Furthermore, the audience for the Wikipedia app (global readers) is significantly broader than the English Wikipedia editor base, which tends to skew heavily towards North America and Western Europe.[citation needed] For example, many people in India read English Wikipedia. We do not know if the proportion of India-based editors matches the proportion of India-based readers. If there is a higher proportion of readers in India compared to editors, a pageview-based feed would tend to show more content that is of likely interest to India-based readers than a trending edits-based feed.

Other variables, such as time of day, may also make a difference on the perceived relevance of the two feed sources. The current, pageview-based feed is updated every day (at around 3:00 UTC) with the previous-day's top read articles. The list then becomes progressively more out-of-date over the course of the day—and hence, less potentially relevant to a reader interested in "trending" content. The trending edits feed is much more current, but also noisier—there are many reasons that an article could have received a sudden spike in editing activity, and not all of them are necessarily equally relevant to a Wikipedia reader.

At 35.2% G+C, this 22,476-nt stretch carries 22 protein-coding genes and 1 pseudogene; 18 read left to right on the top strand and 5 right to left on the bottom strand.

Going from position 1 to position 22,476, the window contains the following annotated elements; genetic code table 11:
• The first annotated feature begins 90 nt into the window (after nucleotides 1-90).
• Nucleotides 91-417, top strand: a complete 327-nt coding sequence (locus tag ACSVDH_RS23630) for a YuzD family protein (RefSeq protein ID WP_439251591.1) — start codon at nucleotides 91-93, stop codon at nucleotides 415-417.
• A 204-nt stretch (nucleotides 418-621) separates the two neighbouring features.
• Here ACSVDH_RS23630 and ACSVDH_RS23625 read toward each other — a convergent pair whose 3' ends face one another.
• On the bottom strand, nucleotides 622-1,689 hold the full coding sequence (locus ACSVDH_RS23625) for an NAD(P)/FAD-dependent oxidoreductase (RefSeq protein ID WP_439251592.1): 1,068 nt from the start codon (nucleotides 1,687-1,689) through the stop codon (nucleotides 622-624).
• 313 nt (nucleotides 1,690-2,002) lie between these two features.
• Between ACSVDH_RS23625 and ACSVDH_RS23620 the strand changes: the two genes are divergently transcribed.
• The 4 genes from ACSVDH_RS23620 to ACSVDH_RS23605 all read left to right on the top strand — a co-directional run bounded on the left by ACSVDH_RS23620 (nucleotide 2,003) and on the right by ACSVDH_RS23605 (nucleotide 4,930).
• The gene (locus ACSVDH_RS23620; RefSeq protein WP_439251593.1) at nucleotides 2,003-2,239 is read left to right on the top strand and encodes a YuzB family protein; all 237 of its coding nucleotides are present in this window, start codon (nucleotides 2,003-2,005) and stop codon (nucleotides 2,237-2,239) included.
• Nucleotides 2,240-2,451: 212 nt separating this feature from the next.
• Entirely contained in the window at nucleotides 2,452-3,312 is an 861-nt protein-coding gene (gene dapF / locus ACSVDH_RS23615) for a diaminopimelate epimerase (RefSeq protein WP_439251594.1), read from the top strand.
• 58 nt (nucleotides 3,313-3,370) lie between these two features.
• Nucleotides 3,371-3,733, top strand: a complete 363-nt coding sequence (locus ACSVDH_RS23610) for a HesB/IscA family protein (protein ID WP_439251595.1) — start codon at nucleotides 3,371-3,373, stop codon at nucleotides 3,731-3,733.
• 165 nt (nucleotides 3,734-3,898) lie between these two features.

Goals[edit]

Overall, these two feeds are likely to display somewhat different sets of articles at any given time, and it is not clear which set of articles is, on average, more interesting to readers looking for recommendations of trending articles to read next.

Considerations
When considering what the 'optimum' set of top articles should be, the product team should consider the following general features of the list:
  • whether people are familiar with the topics of the articles listed in the feed
  • whether people consider these articles to be 'timely'